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Archives and Special Collections: Rare and Early Printed Books: Incunables

Our collections

The term 'incunable' refers to books printed before 1500. It comes from Latin incunabulum, which means 'cradle', and was first used in the seventeenth century to describe the earliest printed books. The cut-off date of 1500 is completely arbitrary and does not reflect a sudden change in printing techniques or design. Books printed in 1499 do not look different from those printed in 1501. In fact, some scholars argue that a better end date would be 1525 or even 1550. Certainly by 1550, most of the features we are familiar with in modern books, such as a title page with all the publication information, a table of contents, printed pagination, and indexes, were pretty common.

Printing with moveable type was invented by the German goldsmith Johannes Gutenberg, whose 42-line Bible was published in Mainz in 1455.  Although Gutenberg was bankrupted by his efforts, the printed book was here to stay. From Mainz, the new technique spread across Western Europe along the major trade routes. This interactive atlas of early printing shows just how quickly new printing presses were set up in the first fifty years after Gutenberg's bible appeared.

It is rather extraordinary to realise that the process of printing did not dramatically change until the introduction of mechanised printing in the early nineteenth century. A printer from 1480 would immediately recognise the tools, techniques and equipment used by a colleague in 1780.

If you are interested in learning more about early printed books, we will be adding soon to this guide a page on researching the history of the book and a list of resources. In the meantime, please get in touch with us if you have questions about the subject. We are happy to help!


Here at Palace Green Library we have around 200 incunables, many printed in Germany, Italy (just under half in Venice) and France. The collection gives a good insight into the development of letter-forms, book design, book ownership and readership, and the international nature of book production and trade.

Over half of the collection was donated to Durham University by Dr Martin Routh in 1854. Dr Routh was an avid book collector and his library reflects his scholarly interests in early Church history, Latin and ancient Greek literature, and Renaissance humanism. Routh also shared an interest with fellow collectors at the time in the history of early printing. Among his books we find works published by important printers such as Nicholas Jenson and Aldus Manutius in Venice, Conrad Sweynheym and Arnold Pannartz in Rome, and Johannes Mentelin in Strasbourg. Mentelin's edition of St Augustine's De civitate dei, printed before 1468, is the oldest incunable in our collection.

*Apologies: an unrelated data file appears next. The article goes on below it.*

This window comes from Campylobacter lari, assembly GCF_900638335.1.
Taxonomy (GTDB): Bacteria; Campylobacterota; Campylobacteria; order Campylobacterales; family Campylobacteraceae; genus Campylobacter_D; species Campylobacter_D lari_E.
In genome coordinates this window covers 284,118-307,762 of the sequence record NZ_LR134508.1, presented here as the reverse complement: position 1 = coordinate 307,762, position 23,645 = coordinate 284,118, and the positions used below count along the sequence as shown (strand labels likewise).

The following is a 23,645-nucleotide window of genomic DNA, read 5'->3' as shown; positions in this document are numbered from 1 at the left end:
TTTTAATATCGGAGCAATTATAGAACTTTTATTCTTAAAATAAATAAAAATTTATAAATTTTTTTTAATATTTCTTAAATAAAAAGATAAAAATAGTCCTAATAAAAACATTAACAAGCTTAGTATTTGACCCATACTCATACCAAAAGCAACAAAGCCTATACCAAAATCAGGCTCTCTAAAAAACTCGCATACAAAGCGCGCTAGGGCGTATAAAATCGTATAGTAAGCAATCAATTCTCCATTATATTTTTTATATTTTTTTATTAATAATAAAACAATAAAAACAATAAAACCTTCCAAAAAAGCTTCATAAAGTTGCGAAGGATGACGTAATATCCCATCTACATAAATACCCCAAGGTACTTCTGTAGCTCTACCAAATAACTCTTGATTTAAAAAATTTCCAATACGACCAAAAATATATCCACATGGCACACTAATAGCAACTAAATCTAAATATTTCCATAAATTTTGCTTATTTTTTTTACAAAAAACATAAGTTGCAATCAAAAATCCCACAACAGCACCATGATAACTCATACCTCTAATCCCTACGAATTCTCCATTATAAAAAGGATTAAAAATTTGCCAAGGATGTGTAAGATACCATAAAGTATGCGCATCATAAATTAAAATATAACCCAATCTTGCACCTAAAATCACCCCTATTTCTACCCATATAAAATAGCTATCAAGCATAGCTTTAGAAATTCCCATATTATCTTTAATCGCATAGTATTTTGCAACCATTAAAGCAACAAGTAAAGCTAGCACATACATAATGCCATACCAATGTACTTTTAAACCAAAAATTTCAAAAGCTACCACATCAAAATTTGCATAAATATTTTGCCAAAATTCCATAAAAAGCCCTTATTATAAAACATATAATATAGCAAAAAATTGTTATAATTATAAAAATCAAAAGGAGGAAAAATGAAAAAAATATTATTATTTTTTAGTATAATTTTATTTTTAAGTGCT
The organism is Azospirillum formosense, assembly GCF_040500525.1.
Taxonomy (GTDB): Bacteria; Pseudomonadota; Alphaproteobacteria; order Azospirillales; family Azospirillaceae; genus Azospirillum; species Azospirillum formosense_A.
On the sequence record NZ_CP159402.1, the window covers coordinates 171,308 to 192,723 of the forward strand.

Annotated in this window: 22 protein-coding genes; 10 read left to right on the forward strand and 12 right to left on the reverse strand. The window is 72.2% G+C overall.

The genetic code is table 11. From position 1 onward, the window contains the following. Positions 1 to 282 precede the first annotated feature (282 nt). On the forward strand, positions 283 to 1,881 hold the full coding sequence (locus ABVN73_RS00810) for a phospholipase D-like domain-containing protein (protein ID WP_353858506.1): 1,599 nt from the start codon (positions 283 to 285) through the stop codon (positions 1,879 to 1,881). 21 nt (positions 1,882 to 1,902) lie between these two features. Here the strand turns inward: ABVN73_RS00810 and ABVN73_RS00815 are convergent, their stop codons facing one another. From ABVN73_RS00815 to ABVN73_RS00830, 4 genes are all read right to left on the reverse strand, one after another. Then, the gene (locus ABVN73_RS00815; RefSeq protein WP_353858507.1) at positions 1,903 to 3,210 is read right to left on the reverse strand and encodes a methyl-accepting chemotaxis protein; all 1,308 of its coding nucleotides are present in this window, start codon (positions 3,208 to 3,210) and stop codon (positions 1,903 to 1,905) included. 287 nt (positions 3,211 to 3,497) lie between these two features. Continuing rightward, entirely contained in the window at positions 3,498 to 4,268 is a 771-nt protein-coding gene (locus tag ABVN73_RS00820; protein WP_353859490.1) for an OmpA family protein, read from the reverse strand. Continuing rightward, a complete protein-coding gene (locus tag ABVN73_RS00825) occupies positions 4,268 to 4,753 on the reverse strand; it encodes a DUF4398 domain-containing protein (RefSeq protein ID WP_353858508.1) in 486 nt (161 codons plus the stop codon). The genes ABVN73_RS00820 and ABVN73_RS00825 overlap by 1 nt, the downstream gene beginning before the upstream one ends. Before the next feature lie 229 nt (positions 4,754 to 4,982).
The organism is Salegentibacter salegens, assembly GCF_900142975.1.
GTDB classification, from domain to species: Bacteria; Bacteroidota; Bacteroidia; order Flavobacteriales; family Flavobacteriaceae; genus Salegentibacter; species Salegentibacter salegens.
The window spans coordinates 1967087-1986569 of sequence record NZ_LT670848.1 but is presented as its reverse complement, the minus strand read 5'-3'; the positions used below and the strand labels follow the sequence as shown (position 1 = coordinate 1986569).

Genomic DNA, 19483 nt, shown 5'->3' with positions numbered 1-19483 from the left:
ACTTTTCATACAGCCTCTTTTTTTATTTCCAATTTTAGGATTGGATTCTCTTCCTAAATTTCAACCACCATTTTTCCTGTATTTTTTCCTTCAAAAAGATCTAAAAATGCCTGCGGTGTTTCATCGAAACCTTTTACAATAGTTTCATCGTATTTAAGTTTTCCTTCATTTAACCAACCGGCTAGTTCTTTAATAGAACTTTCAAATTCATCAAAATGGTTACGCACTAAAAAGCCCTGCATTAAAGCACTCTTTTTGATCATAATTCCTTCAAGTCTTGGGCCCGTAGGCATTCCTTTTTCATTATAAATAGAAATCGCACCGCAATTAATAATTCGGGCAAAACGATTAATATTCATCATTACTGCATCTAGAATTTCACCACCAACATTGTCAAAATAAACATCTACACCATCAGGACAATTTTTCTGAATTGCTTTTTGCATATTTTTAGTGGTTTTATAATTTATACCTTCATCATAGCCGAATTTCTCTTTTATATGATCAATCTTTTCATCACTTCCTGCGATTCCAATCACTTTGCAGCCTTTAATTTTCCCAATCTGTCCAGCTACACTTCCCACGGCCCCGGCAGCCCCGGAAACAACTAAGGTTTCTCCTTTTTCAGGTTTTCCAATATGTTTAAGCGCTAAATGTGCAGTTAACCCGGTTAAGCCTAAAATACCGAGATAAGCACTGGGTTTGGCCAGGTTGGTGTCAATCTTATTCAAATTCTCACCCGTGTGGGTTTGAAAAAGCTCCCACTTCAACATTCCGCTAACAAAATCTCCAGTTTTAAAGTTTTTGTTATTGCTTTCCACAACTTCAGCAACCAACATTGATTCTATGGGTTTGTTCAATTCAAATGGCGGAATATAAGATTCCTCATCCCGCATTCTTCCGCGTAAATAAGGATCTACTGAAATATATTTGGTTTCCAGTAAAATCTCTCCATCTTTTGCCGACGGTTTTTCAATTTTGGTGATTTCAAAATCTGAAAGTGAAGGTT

Routh's interest in travel combines with book history in his copy of Bernard Breydenbach's Peregrinatio ad Terram Sanctam (Journey to the Holy Land), published in Mainz in 1486, which is the earliest illustrated travel account in print. It includes woodcut illustrations by Erhard Reuwich who accompanied Breydenbach on his journey.

The emphasis on continental incunables in Routh's collection is balanced by a small amount of English printing, such as William Caxton's Vocubularius (ca. 1485), a French-English dictionary of phrases and descriptions; devotional tracts by Caxon's successor Wynkyn de Worde, as well as his edition of Ranulph Higden's Polycronicon (1495) in the translation of John Trevisa and expanded by William Caxton.

Some incunable material can also be found in our extensive fragment collection, removed in the past as part of repairing or replacing book bindings or still found as part of historic bindings.

Use this Discover link to browse the incunable collection at Palace Green Library. Look out for shelfmarks that start with, or include, "SA" . A small number of incunables will have a shelfmark starting "Bamburgh Select".

A descriptive list of manuscript and early printed fragments with links to digitised images can be found in this archive catalogue.

Durham Cathedral Library and Ushaw College also have incunables. Follow the links under "Sources elsewhere" to find out more.


Availability online (digital images)

These collections have not been digitised, so that only the catalogues are currently available online.

If you would like to purchase digital copies of specific items from any of our collections, please use our online enquiry form.

If you are a member of teaching staff at Durham University and would like to use material from Archives and Special Collections within your lectures or seminars, we may be able to scan or photograph items for this purpose.  Please contact us as early as possible with any teaching digitisation requests.

See also our guide to Digitised Collections Online for further information on our digital resources.

Access to original sources

The collections mentioned above are located at Palace Green Library.  Our current opening hours are as follows, but see also below.

  • Monday to Friday: 10am to 4:30pm
  • Saturday: closed
  • Sunday: closed

For further information on visiting to use the collections, please use our enquiry form.

See separate Libraries and Site Information guide for further information on Palace Green Library.

Appointments are strongly recommended for all visits, please use the enquiry form to book.  Please give three working days notice when possible and include a full list of document references or shelfmarks so that we can best enable your research access.

Where to start